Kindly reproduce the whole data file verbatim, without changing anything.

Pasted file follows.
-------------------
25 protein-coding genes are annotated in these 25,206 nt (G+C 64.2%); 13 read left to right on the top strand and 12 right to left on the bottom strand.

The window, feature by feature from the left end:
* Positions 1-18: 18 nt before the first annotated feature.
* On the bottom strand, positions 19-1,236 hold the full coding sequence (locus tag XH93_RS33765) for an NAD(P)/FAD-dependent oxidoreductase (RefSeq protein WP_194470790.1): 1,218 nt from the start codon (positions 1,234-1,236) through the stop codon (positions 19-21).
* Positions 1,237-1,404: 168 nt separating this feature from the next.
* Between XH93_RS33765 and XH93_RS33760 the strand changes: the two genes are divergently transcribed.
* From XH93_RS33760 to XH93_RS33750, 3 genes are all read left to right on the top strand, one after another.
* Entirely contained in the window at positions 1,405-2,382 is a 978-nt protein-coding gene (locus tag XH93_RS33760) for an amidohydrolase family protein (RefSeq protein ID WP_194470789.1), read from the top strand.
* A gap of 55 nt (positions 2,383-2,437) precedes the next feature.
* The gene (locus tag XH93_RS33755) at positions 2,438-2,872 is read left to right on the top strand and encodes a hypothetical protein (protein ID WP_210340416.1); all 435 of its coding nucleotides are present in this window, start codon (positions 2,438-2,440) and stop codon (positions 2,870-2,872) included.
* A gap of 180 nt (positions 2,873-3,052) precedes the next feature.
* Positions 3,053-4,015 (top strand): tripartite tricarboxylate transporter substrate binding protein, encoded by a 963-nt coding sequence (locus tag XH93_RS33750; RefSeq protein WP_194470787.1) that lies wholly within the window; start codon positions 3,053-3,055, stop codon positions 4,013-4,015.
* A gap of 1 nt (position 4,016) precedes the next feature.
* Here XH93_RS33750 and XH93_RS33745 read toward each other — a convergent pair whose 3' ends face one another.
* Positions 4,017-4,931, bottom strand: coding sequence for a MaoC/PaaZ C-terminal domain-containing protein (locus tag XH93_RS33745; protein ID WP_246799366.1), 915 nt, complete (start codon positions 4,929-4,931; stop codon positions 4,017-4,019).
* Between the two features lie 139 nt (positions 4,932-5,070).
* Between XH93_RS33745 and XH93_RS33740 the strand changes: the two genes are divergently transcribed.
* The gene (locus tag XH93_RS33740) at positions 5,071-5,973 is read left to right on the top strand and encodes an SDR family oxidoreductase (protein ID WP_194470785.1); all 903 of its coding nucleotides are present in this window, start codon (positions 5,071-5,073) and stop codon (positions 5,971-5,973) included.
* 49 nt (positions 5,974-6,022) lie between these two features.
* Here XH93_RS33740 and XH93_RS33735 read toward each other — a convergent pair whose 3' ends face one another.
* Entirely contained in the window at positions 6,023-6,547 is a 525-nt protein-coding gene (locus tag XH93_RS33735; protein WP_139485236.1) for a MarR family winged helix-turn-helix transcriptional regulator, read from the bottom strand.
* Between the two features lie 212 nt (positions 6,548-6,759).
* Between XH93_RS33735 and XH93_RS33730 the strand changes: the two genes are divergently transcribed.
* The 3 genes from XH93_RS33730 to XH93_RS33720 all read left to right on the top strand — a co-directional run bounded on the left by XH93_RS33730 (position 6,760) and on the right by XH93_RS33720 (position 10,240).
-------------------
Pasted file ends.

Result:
25 protein-coding genes are annotated in these 25,206 nt (G+C 64.2%); 13 read left to right on the top strand and 12 right to left on the bottom strand.

The window, feature by feature from the left end:
* Positions 1-18: 18 nt before the first annotated feature.
* On the bottom strand, positions 19-1,236 hold the full coding sequence (locus tag XH93_RS33765) for an NAD(P)/FAD-dependent oxidoreductase (RefSeq protein WP_194470790.1): 1,218 nt from the start codon (positions 1,234-1,236) through the stop codon (positions 19-21).
* Positions 1,237-1,404: 168 nt separating this feature from the next.
* Between XH93_RS33765 and XH93_RS33760 the strand changes: the two genes are divergently transcribed.
* From XH93_RS33760 to XH93_RS33750, 3 genes are all read left to right on the top strand, one after another.
* Entirely contained in the window at positions 1,405-2,382 is a 978-nt protein-coding gene (locus tag XH93_RS33760) for an amidohydrolase family protein (RefSeq protein ID WP_194470789.1), read from the top strand.
* A gap of 55 nt (positions 2,383-2,437) precedes the next feature.
* The gene (locus tag XH93_RS33755) at positions 2,438-2,872 is read left to right on the top strand and encodes a hypothetical protein (protein ID WP_210340416.1); all 435 of its coding nucleotides are present in this window, start codon (positions 2,438-2,440) and stop codon (positions 2,870-2,872) included.
* A gap of 180 nt (positions 2,873-3,052) precedes the next feature.
* Positions 3,053-4,015 (top strand): tripartite tricarboxylate transporter substrate binding protein, encoded by a 963-nt coding sequence (locus tag XH93_RS33750; RefSeq protein WP_194470787.1) that lies wholly within the window; start codon positions 3,053-3,055, stop codon positions 4,013-4,015.
* A gap of 1 nt (position 4,016) precedes the next feature.
* Here XH93_RS33750 and XH93_RS33745 read toward each other — a convergent pair whose 3' ends face one another.
* Positions 4,017-4,931, bottom strand: coding sequence for a MaoC/PaaZ C-terminal domain-containing protein (locus tag XH93_RS33745; protein ID WP_246799366.1), 915 nt, complete (start codon positions 4,929-4,931; stop codon positions 4,017-4,019).
* Between the two features lie 139 nt (positions 4,932-5,070).
* Between XH93_RS33745 and XH93_RS33740 the strand changes: the two genes are divergently transcribed.
* The gene (locus tag XH93_RS33740) at positions 5,071-5,973 is read left to right on the top strand and encodes an SDR family oxidoreductase (protein ID WP_194470785.1); all 903 of its coding nucleotides are present in this window, start codon (positions 5,071-5,073) and stop codon (positions 5,971-5,973) included.
* 49 nt (positions 5,974-6,022) lie between these two features.
* Here XH93_RS33740 and XH93_RS33735 read toward each other — a convergent pair whose 3' ends face one another.
* Entirely contained in the window at positions 6,023-6,547 is a 525-nt protein-coding gene (locus tag XH93_RS33735; protein WP_139485236.1) for a MarR family winged helix-turn-helix transcriptional regulator, read from the bottom strand.
* Between the two features lie 212 nt (positions 6,548-6,759).
* Between XH93_RS33735 and XH93_RS33730 the strand changes: the two genes are divergently transcribed.
* The 3 genes from XH93_RS33730 to XH93_RS33720 all read left to right on the top strand — a co-directional run bounded on the left by XH93_RS33730 (position 6,760) and on the right by XH93_RS33720 (position 10,240).